Once the tree was naked I was able to carefully look over the tree to assess the amount of pruning that would be required. I wanted to spray the tree with lime sulphur to kill any remaining pests so I did not prune at this stage. I don’t like the idea of lime sulphur getting into fresh cuts. I am not sure if it is actually a problem or not but I choose to avoid it where I can.

What I did prune off was some insect eggs. I found what I first thought were fungal blooms on dead twigs.

If you look closely you can see the small white tufts of damage.

A close up of a damaged twig

Upon further investigation I realised that the tufts lead to a hollow channel within the twig which was filled with eggs around 0.5mm in size. I did a quick search on the net and realised they were the eggs of Passion Hoppers which lay their eggs in channels they make within small twigs. The twigs die soon after the eggs are laid so cutting the twig off and destroying it is a good way to tackle them.

I then went over the tree with a pair of scissors and removed every twig I could find that exhibited signs of damage.

A pile of some of the damaged twigs.

After removing what I can only guess was hundreds of insect eggs I sprayed the tree with a diluted solution of lime sulphur to prepare the bonsai for winter.

It was a satisfying days work. I hope that the work will pay off next season with a dramatic reduction of insects in my collection. Fingers crossed.

This spring is much wetter that what we have become use to over the last 5-10 years of drought. This drought breaking rain that we are experiencing has come as a welcome beginning to this seasons growth for my bonsai. They are all growing like crazy. Judging from what i have seen in the month or so since spring has started i am guessing that we are in for an excellent bonsai year ahead.

One of the trees that has been growing strongly is the trident maple that is pictured below.  It has been growing so well that i have decided to defoliate is a little earlier that i normally might in the hope that i will be able to defoliate two or even three times to encourage far more fine ramification i would get in a normal growth year.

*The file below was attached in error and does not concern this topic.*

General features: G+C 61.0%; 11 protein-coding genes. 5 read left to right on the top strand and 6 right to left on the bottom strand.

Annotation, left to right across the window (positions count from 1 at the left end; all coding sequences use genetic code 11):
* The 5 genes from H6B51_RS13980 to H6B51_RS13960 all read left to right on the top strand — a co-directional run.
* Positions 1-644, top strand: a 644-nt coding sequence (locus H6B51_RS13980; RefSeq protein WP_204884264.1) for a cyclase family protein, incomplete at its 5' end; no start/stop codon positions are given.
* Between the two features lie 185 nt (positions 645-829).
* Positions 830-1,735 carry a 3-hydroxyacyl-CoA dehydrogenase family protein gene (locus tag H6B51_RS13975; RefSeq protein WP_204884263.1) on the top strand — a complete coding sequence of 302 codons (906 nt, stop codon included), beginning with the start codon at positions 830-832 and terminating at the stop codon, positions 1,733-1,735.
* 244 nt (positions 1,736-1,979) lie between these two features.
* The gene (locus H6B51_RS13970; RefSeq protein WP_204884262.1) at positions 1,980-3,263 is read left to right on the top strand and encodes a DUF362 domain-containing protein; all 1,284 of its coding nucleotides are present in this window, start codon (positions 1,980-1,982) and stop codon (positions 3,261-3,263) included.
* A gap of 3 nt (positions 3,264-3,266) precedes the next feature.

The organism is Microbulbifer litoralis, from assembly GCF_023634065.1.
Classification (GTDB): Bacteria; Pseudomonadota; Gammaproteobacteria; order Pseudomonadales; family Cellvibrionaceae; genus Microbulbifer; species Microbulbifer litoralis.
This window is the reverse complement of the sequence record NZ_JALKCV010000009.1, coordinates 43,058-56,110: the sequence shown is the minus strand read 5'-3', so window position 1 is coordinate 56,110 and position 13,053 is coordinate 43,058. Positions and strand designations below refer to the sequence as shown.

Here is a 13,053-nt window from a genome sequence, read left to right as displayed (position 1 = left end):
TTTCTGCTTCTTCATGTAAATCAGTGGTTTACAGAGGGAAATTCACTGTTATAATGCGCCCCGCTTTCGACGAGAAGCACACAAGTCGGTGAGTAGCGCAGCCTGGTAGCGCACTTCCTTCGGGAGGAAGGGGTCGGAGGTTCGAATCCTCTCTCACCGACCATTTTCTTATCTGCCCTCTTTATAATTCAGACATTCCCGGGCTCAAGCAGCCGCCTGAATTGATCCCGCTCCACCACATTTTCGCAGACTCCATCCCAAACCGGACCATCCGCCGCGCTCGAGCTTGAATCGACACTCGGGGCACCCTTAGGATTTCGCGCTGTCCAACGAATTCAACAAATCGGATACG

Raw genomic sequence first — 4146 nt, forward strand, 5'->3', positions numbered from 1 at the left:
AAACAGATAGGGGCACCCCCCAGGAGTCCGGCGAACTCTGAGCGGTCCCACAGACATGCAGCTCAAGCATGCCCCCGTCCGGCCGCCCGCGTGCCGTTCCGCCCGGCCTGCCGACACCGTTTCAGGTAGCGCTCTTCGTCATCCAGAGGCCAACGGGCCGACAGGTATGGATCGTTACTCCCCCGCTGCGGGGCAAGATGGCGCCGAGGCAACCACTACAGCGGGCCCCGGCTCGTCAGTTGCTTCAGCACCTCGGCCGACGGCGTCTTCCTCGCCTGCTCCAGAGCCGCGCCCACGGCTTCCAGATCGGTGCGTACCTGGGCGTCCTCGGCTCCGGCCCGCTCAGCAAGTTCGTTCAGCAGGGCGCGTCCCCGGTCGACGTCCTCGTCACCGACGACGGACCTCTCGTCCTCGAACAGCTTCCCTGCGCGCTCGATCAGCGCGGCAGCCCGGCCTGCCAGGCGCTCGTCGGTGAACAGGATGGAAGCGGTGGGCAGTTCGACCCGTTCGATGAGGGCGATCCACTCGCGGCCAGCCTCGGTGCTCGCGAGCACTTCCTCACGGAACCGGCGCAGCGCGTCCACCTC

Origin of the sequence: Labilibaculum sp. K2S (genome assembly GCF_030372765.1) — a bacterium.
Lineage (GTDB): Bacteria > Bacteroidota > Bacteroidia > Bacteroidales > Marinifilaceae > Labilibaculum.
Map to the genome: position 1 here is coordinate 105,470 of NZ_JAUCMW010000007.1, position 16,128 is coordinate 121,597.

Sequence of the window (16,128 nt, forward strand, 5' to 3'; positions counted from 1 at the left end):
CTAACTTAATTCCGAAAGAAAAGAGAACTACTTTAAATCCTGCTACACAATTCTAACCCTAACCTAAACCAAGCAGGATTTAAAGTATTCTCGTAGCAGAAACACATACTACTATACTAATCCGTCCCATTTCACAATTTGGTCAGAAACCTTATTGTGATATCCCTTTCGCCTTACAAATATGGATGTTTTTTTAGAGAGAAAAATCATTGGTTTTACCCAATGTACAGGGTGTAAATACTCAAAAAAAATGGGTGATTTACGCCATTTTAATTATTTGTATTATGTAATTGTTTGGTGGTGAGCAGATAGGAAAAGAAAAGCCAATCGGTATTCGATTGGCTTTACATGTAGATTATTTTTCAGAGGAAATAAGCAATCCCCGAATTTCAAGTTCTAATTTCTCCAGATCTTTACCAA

If you look towards the base of the tree you will notice a small seedling that is being grafted into the nebari to fill in a small gap in the root spread.

Trident, Before

The trident before defoliation.

I have been growing this tree for a number of years and it is really starting to become on of my favorites.

This year i rewarded it with this old ‘Reihou’ tokoname pot that i bought on my last trip to japan. I think the blue really suits the tree well. I will make a separate post about this and other pots in a subsequent post.

Trident, After

The trident after defoliation.

This is how the tree looks after defoliating it. I have left leaves on the shoots that were weak in order to give them a head start over the new growth. This ballancing of shoot strength should even-out the energy distribution over the trees canopy.

I also like to add a few more fertiliser cakes to the tree after defoliation to help the new buds form.

One of the other things i am trying to achieve with this defoliation is to pop a bud that is between the first and second branches on the back of the trunk. There is a bud there that has slowly been getting bigger and bigger but has not yet formed a shoot. Hopefully this work will be the catalyst that sees the bud grow a branch right where i want one.

Those who look closely will notice one of the shots seems to have been bent back in towards the trunk. This is a thread graft that i have put in place to fill a gap in the canopy. Hopefully by the end of this season the branch will have grafted onto the trunk and will have begun to ramify.

I look forward to seeing this tree progress over the course of the summer and hopefully it will reward me with some nice autumn colours.